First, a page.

We were saddened to hear of the passing of influential local artist Tim Ray this past Saturday. He was a true leader and inspiration to much of our arts community, and his impact can be seen in the impassioned remembrances that have emerged in his passing. From today’s post over at the FMVA blog: “The FMVA thanks Timothy Ray for his incredible contribution to the arts in our community and beyond. May he rest in peace and may his memory inform us all as we continue our work as artists.” John Lamb also gathered a beautiful cross section of remembrances over at the Forum.
A retrospective of Ray’s work will open this weekend at the North Dakota Museum of Art in Grand Forks. The exhibition will travel to Fargo’s ecce gallery April 12.
A little housekeeping…
In last week’s writeup of the new myNDarts calendar platform, I neglected to mention that myNDarts is also open to organizations and individuals living in western Minnesota, not just the state of North Dakota as it may have appeared in the post. Thanks to Tania at the Rourke for setting me straight.
Staving off the decay of digital art
Last week, the Boston Globe outlined a critical problem: how to preserve digital and computer art. It’s a double-edged sword; while plastic art degrades due to the environment, digital art doesn’t. But, digital art becomes the victim of obsolescence as operating systems, browsers, hardware, and archiving methods grow and change quickly. A telling statement from this story: “In an indication of just how quickly media can die, (Ben Fino-Radin, digital conservator at Rhizome) points out that ‘there is currently a great deal of interest in the preservation of CD-ROMs.’”
The ghosts in Google’s Street View machine
Google’s Street View program has had no shortage of criticism from privacy advocates, and an ongoing public art project is bringing that issue front and center with Street Ghosts, a series of installed images of figures from Google Street View in the places where their images were gathered by Google:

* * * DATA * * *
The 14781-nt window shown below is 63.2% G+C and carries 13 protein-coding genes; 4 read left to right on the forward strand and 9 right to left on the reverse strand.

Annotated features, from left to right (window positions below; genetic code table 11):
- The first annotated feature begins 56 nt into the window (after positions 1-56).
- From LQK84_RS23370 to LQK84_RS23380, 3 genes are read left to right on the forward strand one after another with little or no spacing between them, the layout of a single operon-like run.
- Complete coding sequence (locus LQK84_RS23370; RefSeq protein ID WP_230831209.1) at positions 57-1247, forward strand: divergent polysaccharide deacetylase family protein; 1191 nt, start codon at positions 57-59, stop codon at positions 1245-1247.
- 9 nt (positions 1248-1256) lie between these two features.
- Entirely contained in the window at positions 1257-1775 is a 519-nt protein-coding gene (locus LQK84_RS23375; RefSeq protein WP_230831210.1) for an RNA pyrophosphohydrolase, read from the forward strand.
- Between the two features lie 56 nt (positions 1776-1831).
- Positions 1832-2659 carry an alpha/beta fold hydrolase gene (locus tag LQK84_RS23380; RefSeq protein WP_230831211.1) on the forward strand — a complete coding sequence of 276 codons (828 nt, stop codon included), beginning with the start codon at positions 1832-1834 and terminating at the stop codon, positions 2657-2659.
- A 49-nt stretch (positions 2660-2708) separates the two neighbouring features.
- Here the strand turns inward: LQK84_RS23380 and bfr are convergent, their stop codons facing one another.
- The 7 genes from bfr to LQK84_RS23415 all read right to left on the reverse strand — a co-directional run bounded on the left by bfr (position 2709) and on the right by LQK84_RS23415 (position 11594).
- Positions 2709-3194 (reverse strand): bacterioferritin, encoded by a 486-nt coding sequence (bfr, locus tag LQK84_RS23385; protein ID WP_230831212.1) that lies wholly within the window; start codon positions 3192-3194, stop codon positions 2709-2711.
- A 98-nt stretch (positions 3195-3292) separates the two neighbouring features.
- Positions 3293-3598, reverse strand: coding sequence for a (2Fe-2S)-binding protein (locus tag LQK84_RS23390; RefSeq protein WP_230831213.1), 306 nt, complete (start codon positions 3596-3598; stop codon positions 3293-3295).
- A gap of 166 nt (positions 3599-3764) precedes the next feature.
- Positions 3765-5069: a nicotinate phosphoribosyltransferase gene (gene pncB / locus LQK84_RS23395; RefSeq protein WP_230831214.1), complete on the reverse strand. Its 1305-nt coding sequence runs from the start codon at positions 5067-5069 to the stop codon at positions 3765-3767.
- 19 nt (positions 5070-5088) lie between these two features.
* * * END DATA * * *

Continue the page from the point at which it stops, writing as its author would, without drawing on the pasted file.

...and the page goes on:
The artist behind Street Ghosts, Paolo Cirio, sums up his argument thusly: “In this case, the artwork becomes a performance, re-contextualizing not only data, but also a conflict. It’s a performance on the battlefield, playing out a war between public and private interests for winning control on our intimacy and habits, which can change permanently depending on the victor.”
And so on…
“In a way, stock photos function as highly effective cultural intermediaries by holding a mirror up to the commercial world around us and reflecting the current state of its visual tropes.” – Hyperallergic argues that there’s more to stock photography than meets the eye, as that most despised form of imagery finds some unlikely allies in the art world.
Hot-button debate over at Createquity: should “white” arts organizations be working to diversify their audiences, or is that enterprise a well-meaning blunder?
And also, 50 influential artsy types you should follow on Twitter. @artspulse didn’t make the list but, you know what? It’s their loss. It’s their loss!
Image: while most of the FMWF area was getting slammed by Blizzard/Greek Yogurt Storm Orko, we were out in central N.D. observing a dazzling display of hoarfrost. Never seen anything like it.